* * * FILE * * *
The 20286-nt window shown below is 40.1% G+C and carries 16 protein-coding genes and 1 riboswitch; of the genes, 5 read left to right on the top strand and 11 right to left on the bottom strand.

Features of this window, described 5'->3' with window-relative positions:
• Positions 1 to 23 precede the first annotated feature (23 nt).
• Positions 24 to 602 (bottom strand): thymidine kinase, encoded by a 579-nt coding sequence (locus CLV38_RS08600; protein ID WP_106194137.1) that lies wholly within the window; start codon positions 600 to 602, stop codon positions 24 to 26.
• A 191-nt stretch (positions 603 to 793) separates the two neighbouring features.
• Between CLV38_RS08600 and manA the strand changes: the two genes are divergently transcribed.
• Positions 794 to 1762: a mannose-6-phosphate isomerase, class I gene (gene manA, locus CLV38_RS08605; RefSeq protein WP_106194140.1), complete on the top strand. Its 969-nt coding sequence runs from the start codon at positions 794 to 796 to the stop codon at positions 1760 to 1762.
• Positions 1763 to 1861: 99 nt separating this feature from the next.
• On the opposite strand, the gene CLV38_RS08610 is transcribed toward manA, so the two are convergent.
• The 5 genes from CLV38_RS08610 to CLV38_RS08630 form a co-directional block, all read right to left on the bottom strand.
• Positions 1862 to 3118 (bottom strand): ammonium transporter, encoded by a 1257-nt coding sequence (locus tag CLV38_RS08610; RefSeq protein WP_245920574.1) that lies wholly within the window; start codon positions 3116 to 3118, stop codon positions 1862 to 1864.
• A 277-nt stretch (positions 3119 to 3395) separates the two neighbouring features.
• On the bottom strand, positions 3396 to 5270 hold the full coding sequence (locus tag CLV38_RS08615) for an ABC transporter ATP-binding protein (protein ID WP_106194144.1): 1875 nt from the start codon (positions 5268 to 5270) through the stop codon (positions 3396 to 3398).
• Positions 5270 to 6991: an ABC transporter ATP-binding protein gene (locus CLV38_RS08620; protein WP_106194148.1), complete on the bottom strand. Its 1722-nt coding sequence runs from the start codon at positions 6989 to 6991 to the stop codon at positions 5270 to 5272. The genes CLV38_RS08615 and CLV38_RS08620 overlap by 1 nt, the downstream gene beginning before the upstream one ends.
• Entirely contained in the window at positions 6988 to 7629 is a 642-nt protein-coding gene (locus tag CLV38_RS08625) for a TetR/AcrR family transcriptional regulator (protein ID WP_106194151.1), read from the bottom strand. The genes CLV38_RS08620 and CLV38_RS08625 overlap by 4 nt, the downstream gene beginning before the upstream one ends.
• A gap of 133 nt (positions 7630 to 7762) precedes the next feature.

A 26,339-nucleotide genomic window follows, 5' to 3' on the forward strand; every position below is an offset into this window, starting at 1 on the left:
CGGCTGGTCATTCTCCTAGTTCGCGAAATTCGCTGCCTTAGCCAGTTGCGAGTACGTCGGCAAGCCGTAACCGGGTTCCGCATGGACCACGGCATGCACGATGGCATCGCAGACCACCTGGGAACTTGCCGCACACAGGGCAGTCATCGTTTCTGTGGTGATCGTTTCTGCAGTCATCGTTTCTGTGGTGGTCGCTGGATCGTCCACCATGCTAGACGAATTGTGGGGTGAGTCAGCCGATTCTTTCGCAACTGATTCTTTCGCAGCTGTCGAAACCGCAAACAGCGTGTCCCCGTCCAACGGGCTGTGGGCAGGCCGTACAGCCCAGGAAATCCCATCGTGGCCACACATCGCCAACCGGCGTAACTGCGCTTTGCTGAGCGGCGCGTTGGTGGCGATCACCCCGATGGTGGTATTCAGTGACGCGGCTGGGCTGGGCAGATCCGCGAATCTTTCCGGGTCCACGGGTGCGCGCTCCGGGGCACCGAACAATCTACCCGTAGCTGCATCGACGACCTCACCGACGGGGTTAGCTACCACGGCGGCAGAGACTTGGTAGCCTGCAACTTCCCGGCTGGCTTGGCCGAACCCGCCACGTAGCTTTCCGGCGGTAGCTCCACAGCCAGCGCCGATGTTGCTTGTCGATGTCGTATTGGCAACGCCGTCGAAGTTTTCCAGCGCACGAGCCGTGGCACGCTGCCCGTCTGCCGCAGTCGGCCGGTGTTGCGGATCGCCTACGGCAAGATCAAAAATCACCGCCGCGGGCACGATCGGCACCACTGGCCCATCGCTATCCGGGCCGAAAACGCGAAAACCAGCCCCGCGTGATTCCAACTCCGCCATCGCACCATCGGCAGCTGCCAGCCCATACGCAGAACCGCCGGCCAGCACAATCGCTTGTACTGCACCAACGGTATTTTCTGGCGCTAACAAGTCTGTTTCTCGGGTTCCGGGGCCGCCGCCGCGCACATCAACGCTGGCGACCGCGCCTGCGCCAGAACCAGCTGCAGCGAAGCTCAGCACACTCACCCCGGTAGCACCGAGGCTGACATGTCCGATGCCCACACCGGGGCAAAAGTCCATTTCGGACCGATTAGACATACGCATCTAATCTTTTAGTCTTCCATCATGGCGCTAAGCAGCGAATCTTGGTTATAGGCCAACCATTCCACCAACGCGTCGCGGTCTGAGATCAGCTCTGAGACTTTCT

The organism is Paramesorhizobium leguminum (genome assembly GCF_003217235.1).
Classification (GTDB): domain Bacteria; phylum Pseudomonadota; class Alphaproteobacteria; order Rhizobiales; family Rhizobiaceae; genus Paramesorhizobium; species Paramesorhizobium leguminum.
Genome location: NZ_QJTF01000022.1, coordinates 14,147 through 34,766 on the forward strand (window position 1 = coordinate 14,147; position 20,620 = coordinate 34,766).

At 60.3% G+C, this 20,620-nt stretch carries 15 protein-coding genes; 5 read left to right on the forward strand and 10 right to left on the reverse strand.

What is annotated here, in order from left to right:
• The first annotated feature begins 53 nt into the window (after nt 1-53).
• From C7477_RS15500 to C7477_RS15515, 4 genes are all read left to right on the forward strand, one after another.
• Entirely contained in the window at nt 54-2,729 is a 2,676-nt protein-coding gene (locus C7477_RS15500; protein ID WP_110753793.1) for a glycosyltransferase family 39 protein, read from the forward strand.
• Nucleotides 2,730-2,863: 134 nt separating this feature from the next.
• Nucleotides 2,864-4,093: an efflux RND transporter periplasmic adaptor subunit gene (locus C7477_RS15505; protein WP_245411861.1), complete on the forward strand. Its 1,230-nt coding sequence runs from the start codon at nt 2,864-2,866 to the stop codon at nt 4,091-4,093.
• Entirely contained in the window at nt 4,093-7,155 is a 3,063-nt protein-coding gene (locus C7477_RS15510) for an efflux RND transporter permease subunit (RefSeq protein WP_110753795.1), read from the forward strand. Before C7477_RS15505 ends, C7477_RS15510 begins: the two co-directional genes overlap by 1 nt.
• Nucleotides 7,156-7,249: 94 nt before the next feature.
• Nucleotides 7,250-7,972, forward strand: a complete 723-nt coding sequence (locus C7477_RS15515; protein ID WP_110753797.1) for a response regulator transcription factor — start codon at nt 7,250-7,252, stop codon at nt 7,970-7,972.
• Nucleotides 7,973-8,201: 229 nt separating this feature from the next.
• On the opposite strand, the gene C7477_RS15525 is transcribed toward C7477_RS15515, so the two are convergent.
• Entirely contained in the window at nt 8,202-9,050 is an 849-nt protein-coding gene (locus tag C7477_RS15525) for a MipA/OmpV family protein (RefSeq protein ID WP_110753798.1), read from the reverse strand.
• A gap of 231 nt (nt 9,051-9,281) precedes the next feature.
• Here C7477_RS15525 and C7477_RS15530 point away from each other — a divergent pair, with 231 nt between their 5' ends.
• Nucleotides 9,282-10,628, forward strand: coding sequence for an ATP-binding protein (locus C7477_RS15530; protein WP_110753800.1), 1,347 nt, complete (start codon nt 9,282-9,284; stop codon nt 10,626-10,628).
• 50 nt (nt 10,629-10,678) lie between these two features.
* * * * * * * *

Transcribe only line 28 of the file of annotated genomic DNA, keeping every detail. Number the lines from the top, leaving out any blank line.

• Nucleotides 2,864-4,093: an efflux RND transporter periplasmic adaptor subunit gene (locus C7477_RS15505; protein WP_245411861.1), complete on the forward strand. Its 1,230-nt coding sequence runs from the start codon at nt 2,864-2,866 to the stop codon at nt 4,091-4,093.